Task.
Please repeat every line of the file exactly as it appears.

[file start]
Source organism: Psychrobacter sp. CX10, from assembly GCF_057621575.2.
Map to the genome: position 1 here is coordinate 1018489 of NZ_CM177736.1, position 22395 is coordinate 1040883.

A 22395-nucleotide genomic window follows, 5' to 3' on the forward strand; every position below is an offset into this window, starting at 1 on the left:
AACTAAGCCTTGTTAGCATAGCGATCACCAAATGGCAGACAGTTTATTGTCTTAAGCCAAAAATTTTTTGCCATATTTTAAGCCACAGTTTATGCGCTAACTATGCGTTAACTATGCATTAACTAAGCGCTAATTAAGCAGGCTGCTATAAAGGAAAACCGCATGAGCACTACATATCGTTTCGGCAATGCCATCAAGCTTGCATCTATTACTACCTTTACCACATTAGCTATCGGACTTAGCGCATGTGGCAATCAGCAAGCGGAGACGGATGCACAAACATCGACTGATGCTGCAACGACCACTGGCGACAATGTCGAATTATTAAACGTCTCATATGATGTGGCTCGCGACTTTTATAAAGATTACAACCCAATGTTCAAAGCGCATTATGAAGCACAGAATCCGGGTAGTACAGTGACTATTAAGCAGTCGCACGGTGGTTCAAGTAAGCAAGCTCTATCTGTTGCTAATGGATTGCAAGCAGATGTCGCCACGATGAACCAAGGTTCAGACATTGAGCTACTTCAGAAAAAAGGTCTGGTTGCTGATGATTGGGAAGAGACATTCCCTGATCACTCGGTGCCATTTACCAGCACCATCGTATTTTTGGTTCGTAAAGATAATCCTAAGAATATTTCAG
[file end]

Source organism: Psychrobacter sp. CX10, from assembly GCF_057621575.2.
Map to the genome: position 1 here is coordinate 1018489 of NZ_CM177736.1, position 22395 is coordinate 1040883.

A 22395-nucleotide genomic window follows, 5' to 3' on the forward strand; every position below is an offset into this window, starting at 1 on the left:
AACTAAGCCTTGTTAGCATAGCGATCACCAAATGGCAGACAGTTTATTGTCTTAAGCCAAAAATTTTTTGCCATATTTTAAGCCACAGTTTATGCGCTAACTATGCGTTAACTATGCATTAACTAAGCGCTAATTAAGCAGGCTGCTATAAAGGAAAACCGCATGAGCACTACATATCGTTTCGGCAATGCCATCAAGCTTGCATCTATTACTACCTTTACCACATTAGCTATCGGACTTAGCGCATGTGGCAATCAGCAAGCGGAGACGGATGCACAAACATCGACTGATGCTGCAACGACCACTGGCGACAATGTCGAATTATTAAACGTCTCATATGATGTGGCTCGCGACTTTTATAAAGATTACAACCCAATGTTCAAAGCGCATTATGAAGCACAGAATCCGGGTAGTACAGTGACTATTAAGCAGTCGCACGGTGGTTCAAGTAAGCAAGCTCTATCTGTTGCTAATGGATTGCAAGCAGATGTCGCCACGATGAACCAAGGTTCAGACATTGAGCTACTTCAGAAAAAAGGTCTGGTTGCTGATGATTGGGAAGAGACATTCCCTGATCACTCGGTGCCATTTACCAGCACCATCGTATTTTTGGTTCGTAAAGATAATCCTAAGAATATTTCAG